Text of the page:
China has had a large impact on the world, and over it’s long history, the Chinese have created some of the most significant inventions in the world. Many of the things we take for granted today might not exist without their Chinese inventors. Many of these Chinese inventions have now spread to the rest of the world due to their usefulness and value. This is a list of 10 Chinese inventions that changed the world.
Paper was invented during the Western Han dynasty from 202 BC to 9 AD. The credit goes to Cai Lun, an official of the Han court. He created a sheet of paper using bast fibres, fishnets, hemp, and old rags. By the 3rd century, paper was used widely for writing, and by the 6th century it was being used as toilet paper. China kept innovating with how they used paper, they invented tea bags to preserve the flavour of tea, and the Song dynasty was the first government to print paper money. The government would issue paper “exchange bills” which could be traded for coin in other cities.
The first compasses appeared in China 2000 years ago. By 1000 AD sailors Chinese sailors were using navigational compasses on most Chinese ships. The compass is one of the most significant Chinese inventions in navigation, but it was originally used for another purpose. The original compass was made of lodestone. When lodestone was suspended above ground it would naturally point towards magnetic poles. Taoists, and fortune tellers made good use of the compass for spiritual purposes. The first compass had two parts, a spoon and a tablet. The spoon was made of lodestone and made so it balance perfectly on the tablet. The tablet was made of bronze, with many Chinese characters written onto it. Of all Chinese inventions this one had the most impact on sailing and travelling.
For 9000 years the Chinese have been enjoying the bitter taste of alcohol. Shards of pottery vases found, that experts date back 9000 years, were discovered to have been used for alcohol. The jars were found in Jiahu. Brewers in 7000 BC used rice, fruit, and honey to make the alcohol. Alcohol was not only used for fun but was also seen as a spiritual drink by many. The Zhou saw alcohol as being incredibly important and believed that they had even lost the mandate of Heaven due to the drunkenness of their emperors. After then it was decided that heaven wanted them to drink alcohol in moderation.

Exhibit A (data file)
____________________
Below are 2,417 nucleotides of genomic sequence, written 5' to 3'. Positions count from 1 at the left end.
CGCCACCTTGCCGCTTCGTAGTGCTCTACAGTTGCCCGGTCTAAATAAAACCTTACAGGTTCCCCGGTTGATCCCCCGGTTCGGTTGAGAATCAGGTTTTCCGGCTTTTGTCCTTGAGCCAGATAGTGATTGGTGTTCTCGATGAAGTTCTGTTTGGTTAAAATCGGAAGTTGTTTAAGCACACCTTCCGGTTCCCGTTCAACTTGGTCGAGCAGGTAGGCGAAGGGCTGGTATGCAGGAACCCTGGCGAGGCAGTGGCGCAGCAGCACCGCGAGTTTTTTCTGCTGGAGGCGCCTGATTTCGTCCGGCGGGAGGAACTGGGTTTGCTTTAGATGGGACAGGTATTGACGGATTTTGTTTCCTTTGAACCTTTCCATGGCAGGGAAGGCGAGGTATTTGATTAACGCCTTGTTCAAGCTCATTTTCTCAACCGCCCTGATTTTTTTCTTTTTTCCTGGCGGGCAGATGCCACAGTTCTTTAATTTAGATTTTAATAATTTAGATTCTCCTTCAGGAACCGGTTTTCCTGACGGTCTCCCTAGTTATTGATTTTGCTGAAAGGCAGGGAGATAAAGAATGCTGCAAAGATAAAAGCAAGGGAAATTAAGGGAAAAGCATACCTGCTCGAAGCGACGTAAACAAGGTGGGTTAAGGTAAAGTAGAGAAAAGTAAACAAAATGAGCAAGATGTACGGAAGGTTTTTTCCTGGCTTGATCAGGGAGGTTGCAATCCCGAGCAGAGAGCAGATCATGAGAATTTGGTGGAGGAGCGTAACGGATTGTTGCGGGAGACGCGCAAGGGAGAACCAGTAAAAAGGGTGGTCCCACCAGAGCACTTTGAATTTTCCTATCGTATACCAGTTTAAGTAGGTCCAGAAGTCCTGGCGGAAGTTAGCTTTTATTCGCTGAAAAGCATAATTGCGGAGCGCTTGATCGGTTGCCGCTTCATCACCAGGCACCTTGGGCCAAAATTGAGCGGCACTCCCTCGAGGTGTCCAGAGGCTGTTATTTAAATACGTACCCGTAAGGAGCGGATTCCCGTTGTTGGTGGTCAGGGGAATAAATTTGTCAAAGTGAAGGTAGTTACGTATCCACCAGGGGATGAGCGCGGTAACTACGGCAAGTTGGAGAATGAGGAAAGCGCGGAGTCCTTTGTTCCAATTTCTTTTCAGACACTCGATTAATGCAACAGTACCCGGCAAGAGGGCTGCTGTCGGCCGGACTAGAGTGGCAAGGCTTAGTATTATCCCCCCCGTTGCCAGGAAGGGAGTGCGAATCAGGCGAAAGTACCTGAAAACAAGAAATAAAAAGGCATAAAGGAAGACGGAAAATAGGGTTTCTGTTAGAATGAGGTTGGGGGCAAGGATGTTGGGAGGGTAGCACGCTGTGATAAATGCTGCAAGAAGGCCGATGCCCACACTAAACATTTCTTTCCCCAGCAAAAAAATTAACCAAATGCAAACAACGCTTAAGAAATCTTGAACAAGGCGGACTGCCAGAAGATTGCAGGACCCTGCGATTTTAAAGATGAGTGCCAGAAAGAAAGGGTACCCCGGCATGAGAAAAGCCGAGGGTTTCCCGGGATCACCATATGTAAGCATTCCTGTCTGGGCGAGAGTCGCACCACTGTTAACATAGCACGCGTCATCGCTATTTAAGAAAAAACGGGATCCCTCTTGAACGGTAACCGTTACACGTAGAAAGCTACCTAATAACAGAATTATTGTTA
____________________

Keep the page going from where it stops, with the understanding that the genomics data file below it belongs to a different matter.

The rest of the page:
According to Chinese legend a man named Shennong discovered tea in 2,737 BC. However tea didn’t become popular in China until the Tang dynasty, which lasted from 618 to 907 BC. The oldest living tea tree is still growing in Lin Cang, China, it’s over 3,300 years old. Tea was first used as a medicinal drink but became popular for it’s taste alone over time. It’s hard to say when tea was first invented in China, and it may have even been drunk as early as the 10th century BC. Famous Chinese philosopher Lao Tzu described tea as “the froth of the liquid jade”, and believed it was one of the ingredients needed to make the elixir of life.
Like many of the items on this list porcelain was invented during the Han dynasty. The first porcelain was made in the Zhejiang province. During the Sui and Tang dynasties a diverse range of ceramics were created. It wasn’t until 852 AD that a foreigner is known to have seen porcelain. An Arab traveller named Suleiman wrote “They have in China a very fine clay with which they make vases which are as transparent as glass; water is seen through them. The vases are made of clay.”During the Tang Dynasty the Chinese began to be exported to the Islamic world. It became incredibly popular in there.